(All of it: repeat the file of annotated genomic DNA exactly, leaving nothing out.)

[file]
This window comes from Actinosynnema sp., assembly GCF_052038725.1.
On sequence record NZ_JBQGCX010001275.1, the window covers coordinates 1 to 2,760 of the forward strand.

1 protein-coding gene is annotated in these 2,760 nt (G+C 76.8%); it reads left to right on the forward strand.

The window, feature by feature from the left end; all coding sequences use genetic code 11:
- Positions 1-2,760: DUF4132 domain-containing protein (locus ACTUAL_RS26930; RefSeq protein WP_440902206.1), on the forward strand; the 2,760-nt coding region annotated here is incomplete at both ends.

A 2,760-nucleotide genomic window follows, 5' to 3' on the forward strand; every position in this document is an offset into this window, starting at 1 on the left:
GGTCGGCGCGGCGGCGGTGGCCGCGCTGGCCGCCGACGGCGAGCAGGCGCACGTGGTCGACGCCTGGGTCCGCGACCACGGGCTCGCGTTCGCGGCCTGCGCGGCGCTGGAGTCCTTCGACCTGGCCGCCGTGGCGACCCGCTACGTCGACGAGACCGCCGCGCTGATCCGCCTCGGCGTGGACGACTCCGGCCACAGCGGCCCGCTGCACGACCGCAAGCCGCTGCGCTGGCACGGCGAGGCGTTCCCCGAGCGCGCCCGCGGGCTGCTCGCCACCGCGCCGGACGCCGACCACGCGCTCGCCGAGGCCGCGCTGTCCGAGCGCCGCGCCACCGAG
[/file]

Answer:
This window comes from Actinosynnema sp., assembly GCF_052038725.1.
On sequence record NZ_JBQGCX010001275.1, the window covers coordinates 1 to 2,760 of the forward strand.

1 protein-coding gene is annotated in these 2,760 nt (G+C 76.8%); it reads left to right on the forward strand.

The window, feature by feature from the left end; all coding sequences use genetic code 11:
- Positions 1-2,760: DUF4132 domain-containing protein (locus ACTUAL_RS26930; RefSeq protein WP_440902206.1), on the forward strand; the 2,760-nt coding region annotated here is incomplete at both ends.

A 2,760-nucleotide genomic window follows, 5' to 3' on the forward strand; every position in this document is an offset into this window, starting at 1 on the left:
GGTCGGCGCGGCGGCGGTGGCCGCGCTGGCCGCCGACGGCGAGCAGGCGCACGTGGTCGACGCCTGGGTCCGCGACCACGGGCTCGCGTTCGCGGCCTGCGCGGCGCTGGAGTCCTTCGACCTGGCCGCCGTGGCGACCCGCTACGTCGACGAGACCGCCGCGCTGATCCGCCTCGGCGTGGACGACTCCGGCCACAGCGGCCCGCTGCACGACCGCAAGCCGCTGCGCTGGCACGGCGAGGCGTTCCCCGAGCGCGCCCGCGGGCTGCTCGCCACCGCGCCGGACGCCGACCACGCGCTCGCCGAGGCCGCGCTGTCCGAGCGCCGCGCCACCGAG